Georg Wolfgang Knorr was born on December 30, 1705, in Nuremberg and died there on September 17, 1761. Knorr learned the engraving trade under J. L. Blank and had his first great success with his illustrations for Johannes Jacob Scheuzer's "Physica sacra" (1731), through which he became interested in the natural sciences.
Through his own studies, he gained a wide base of knowledge in art history and the natural sciences. Georg Wolfgang Knorr spent his whole life in Nuremberg, though he did undertake several short trips away from his hometown.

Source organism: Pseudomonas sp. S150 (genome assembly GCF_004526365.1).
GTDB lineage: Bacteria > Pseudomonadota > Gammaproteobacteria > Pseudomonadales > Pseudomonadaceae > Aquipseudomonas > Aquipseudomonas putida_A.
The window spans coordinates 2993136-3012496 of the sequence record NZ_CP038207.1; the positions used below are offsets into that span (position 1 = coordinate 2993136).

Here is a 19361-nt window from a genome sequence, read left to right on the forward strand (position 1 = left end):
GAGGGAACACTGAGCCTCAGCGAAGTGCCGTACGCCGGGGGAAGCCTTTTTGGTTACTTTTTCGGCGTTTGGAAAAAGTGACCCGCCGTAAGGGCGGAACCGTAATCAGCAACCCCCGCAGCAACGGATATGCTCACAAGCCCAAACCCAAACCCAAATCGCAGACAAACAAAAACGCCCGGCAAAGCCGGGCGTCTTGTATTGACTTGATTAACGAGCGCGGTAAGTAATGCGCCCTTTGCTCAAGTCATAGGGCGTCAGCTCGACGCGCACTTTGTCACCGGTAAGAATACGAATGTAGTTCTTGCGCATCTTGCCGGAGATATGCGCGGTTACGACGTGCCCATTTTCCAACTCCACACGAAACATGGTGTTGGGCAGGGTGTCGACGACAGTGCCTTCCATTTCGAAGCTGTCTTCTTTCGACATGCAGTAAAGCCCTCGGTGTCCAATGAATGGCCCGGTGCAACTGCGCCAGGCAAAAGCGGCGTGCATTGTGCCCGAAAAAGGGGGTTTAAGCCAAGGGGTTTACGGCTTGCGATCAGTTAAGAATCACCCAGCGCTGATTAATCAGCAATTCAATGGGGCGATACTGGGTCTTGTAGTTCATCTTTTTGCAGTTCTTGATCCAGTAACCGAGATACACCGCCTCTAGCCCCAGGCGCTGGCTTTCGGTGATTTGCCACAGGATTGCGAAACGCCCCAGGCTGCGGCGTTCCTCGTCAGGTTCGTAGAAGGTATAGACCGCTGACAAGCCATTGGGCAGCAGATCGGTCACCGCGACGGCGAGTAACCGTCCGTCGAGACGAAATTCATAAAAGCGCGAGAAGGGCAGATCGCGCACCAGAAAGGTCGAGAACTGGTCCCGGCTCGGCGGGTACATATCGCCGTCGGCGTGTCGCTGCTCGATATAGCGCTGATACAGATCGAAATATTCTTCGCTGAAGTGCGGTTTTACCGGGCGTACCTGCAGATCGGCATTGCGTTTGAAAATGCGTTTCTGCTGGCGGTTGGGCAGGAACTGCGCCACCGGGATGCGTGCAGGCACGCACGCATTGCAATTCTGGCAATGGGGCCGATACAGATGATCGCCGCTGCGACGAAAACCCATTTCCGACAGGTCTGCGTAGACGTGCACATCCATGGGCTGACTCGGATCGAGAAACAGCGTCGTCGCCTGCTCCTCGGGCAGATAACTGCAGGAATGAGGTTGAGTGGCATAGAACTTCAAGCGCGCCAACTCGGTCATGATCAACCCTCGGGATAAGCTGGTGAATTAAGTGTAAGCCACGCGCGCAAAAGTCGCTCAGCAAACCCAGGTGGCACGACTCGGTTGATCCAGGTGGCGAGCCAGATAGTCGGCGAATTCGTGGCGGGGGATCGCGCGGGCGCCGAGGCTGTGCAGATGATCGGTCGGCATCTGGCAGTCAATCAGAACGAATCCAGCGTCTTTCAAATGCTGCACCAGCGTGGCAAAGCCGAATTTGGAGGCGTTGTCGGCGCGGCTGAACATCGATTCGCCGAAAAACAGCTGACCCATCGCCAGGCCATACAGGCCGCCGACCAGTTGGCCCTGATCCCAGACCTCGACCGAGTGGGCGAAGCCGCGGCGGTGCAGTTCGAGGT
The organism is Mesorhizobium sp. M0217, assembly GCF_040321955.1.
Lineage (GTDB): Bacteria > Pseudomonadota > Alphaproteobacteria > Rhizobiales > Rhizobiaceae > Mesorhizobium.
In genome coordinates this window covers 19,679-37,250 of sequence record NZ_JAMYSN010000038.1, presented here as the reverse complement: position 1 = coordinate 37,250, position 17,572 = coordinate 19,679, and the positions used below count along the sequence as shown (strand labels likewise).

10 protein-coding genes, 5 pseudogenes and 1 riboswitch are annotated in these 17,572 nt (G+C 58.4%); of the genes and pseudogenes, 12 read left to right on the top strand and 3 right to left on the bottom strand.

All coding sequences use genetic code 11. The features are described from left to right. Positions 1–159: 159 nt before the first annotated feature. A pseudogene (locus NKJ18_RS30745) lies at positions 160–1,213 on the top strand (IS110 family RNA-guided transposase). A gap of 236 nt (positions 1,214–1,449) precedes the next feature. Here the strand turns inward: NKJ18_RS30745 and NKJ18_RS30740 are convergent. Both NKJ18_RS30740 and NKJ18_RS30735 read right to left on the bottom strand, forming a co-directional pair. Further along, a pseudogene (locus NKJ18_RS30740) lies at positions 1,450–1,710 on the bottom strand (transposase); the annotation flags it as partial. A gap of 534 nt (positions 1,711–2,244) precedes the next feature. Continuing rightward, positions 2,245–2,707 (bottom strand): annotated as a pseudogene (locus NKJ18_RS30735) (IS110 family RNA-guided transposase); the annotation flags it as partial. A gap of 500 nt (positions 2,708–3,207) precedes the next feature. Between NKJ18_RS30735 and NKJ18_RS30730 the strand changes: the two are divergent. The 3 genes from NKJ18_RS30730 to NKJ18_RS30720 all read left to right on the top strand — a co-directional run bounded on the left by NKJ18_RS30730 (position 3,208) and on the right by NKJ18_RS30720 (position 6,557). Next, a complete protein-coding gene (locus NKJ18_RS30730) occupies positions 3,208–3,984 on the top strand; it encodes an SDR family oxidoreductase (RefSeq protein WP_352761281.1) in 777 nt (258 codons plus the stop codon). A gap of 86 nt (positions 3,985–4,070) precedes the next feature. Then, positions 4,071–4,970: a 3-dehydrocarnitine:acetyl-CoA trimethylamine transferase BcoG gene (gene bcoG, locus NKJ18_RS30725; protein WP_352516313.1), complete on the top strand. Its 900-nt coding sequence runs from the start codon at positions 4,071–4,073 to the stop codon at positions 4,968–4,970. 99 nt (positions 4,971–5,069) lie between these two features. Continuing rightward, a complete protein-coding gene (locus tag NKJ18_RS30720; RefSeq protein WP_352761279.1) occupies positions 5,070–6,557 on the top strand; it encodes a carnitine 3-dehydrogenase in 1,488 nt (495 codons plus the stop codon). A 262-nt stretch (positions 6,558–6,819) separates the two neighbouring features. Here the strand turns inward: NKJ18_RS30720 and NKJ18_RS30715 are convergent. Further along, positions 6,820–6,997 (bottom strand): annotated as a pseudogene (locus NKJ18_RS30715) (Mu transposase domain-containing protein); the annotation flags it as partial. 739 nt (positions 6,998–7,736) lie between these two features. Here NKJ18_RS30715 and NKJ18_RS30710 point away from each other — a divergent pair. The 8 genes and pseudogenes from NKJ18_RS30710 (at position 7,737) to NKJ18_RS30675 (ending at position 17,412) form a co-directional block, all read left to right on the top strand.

During his lifetime, he published numerous engravings, some as single folios and some in books. Noteworthy are his works "Deliciae naturae selectae" (1766-67) and the "Vergnügen der Augen und des Gemüths," the latter of which was the sequel to the first volume which appeared in 1757.
The title and content of these volumes, exceedingly popular in amateur circles, exemplifies the contemporary aesthetization of zoology, especially in the area of colorful mussels.
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